It is possible to have Technical debt with the purpose of delivering value in a timely manner without disregarding Scalability as long as the team knows it, documents it, understands its importance and treats it on time. How? Here are five (5) keys we would like to share with:
- Having good tests’ coverage.
- Documenting Technical debt.
- Being conscious of the existence and importance of Technical debt.
- Planning in advance when to treat Technical debt and an approach of how to do it, which provides more certainty of its implications, possible solutions, and impacts when doing it.
- Understanding the quality as an ally of Scalability.
Leadership becomes extremely important to achieve all this, as leaders should understand and be able to transmit the importance of Technical debt and the problems it brings to Scalability. Most experienced leaders and developers should convey to the rest of the team where the Technical debt is and how it impacts the product’s development and survival. The term comes from the financial sector; as well as when we go to the bank to request a loan out of necessity to invest in a business or to build a house, Technical debt is usually a necessity at early stages of software development. However, as well as the bank’s loan, the debt that is not being paid off or treated, generates more interests. Treating Technical debt that has “generated interests” tends to demand more effort and leads to an unavoidable discomfort and unhappiness in the team, that has to dedicate more to maintenance than to generate new features.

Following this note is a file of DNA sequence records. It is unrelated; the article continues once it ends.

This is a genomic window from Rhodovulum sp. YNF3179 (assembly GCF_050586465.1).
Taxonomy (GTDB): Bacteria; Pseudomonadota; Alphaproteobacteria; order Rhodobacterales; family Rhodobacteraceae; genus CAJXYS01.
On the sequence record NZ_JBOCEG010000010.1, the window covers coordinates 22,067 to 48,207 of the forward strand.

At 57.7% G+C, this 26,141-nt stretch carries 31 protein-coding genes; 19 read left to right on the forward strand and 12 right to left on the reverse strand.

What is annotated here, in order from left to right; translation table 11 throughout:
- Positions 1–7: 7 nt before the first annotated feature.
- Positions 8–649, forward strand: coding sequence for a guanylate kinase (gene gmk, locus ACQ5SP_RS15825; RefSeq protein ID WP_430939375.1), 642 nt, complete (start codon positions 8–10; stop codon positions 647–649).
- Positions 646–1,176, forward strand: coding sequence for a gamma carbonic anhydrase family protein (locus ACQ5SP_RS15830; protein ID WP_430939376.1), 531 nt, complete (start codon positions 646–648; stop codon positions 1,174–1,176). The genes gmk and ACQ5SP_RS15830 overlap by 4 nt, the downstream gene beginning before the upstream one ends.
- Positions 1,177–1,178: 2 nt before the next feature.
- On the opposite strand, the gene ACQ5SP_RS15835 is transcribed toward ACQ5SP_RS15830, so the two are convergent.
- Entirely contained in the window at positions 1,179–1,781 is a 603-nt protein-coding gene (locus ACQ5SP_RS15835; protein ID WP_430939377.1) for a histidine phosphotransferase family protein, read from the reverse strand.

Probably, some Technical debt is inevitable, but it does not necessarily have to generate problems for the business and dissatisfaction in the team treating it, always taking into consideration that it was generated with a justifiable purpose. In similar words, Dehgan says: “Technical debt is the reality of every scale-up CEO. Ignoring it is not an option, nor is stopping innovation. The only way to tackle this is head on by including the time and resource cost of this in your plans. In short, get on top of your technical debt before it gets on top of your business” (2021). In general, Technical debt related to value generation is more tolerated by the team than Technical debt that appears because of carelessness and that is not intentional. Value generation and its promotion —that is to say, that product teams highlight its value, its importance for the company, as well as users’ and clients’ appreciation— can maintain the team’s motivation in spite of the technical debt they have to deal with. What is more, teams may look for more resources to treat Technical debt in case it is necessary and to support the expected growth, favoring all Scalability’s processes. Happy teams and satisfied customers or users are a perfect combination for successful digital products.
Dehghan, S. (2021, march 25). The Software Scale-up Dilemma: Technical Debt or New Features? Frog Capital. https://frogcapital.com/scale-up/the-software-scale-up-dilemma-technical-debt-or-new-features/